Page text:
Michael Zev Gordon première at Oxford Lieder Festival

Baruch: Ten Propositions of Baruch Spinoza

Performed by tenor James Gilchrist and pianist Anna Tillbrook.

Tuesday 13th October, 1pm
Holywell Music Room, Oxford
Live Stream

Michael is thrilled to have been commissioned by this year’s Oxford Lieder Festival to write a new song cycle setting words by the extraordinary philosopher Spinoza. Michael is also delighted to be writing his new work for the tenor James Gilchrist, who he has known since being a student in Cambridge.

About the work, Michael writes in his programme note:

On the face of it, the choice of Spinoza as a text for music is a doubtful one. His work is seen by many as the epitome of philosophical logic, his discourse in the Ethics – from which my songs are taken – patterned as mathematical propositions and proofs. His manner is spare, severe, sometimes almost impenetrable. Yet I have found there to be other, perhaps paradoxical, facets to his writings, which attract me greatly, and which have conjured up music vividly for me.

First, the propositions in the Ethics may indeed be spare, but their aphoristic nature makes them, to my mind, poetic, and open not only to thought but also to the imagination. Second, for a writer known for his logic, it’s fascinating to realise quite how much of Spinoza’s investigations are about human emotion.  Third, it is striking that Spinoza, often held up as a pioneering atheist, focuses so often on the divine. And for all his rationality, he describes the summit of understanding as a ‘third kind of knowledge’ that is reached only through the intuition, and which for some has a mystical quality. Lastly, as I make my own way as a liberal Jew, I wonder how much Spinoza, excommunicated for his ‘dangerous’ beliefs by his Jewish community, still remained Jewish inside.

My thoughts about Spinoza’s identity have led me to entitle my piece Baruch, his original name, which means ‘blessed’ in Hebrew, and not his adopted Benedict (the same in Latin). And I have built the fifth song ­- whose text is about memory – around a synagogue melody. But in essence my piece is occupied with the pathway of the Ethics, taking selections in the order in which they appear, first from the part on God, next moving to the emotions (or affects), and then on to the mind, and how, as Spinoza termed it, ‘adequate’ ideas can free one from emotional bondage. In the final section, songs 9 and 10, I highlight the third kind of knowledge, where, as I see it, the Enlightenment philosopher becomes a seeker of ‘enlightenment’. In the ninth song, this is still being striven for, but the last is fully settled, with a sustained balance between the measured piano harmonies and the floating lyricism in the tenor voice.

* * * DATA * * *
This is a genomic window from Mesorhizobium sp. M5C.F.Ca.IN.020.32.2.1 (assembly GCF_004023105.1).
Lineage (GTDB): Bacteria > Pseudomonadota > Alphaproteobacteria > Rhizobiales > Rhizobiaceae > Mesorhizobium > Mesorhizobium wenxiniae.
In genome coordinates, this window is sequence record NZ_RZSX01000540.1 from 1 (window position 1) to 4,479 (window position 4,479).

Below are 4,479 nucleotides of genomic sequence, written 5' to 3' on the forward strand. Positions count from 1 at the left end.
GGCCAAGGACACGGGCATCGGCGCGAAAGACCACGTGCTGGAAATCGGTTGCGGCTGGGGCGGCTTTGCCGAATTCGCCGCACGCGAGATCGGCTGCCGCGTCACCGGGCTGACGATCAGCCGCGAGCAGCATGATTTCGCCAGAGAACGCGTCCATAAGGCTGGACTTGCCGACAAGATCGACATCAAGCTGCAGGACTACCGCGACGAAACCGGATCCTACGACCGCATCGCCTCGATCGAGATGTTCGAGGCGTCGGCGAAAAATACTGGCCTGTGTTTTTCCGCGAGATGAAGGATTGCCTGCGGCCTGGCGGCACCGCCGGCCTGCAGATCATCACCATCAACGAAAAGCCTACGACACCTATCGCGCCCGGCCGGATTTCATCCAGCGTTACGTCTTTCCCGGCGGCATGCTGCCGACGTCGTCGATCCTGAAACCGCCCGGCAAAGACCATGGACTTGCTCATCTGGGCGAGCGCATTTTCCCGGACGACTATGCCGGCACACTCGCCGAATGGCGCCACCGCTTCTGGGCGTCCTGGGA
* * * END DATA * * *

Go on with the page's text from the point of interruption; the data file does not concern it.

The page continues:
I’m really delighted that this voice could, in the first instance, be that of James Gilchrist. I have known James since we were undergraduates together at King’s College, Cambridge in the 1980s. It’s marvellous, after so much time has passed, to be able to write something specially for him and be inspired by his wonderful singing.

Baruch is dedicated to James and to the memory of the conductor Stephen Cleobury, who taught us both so much at King’s, and who died last year.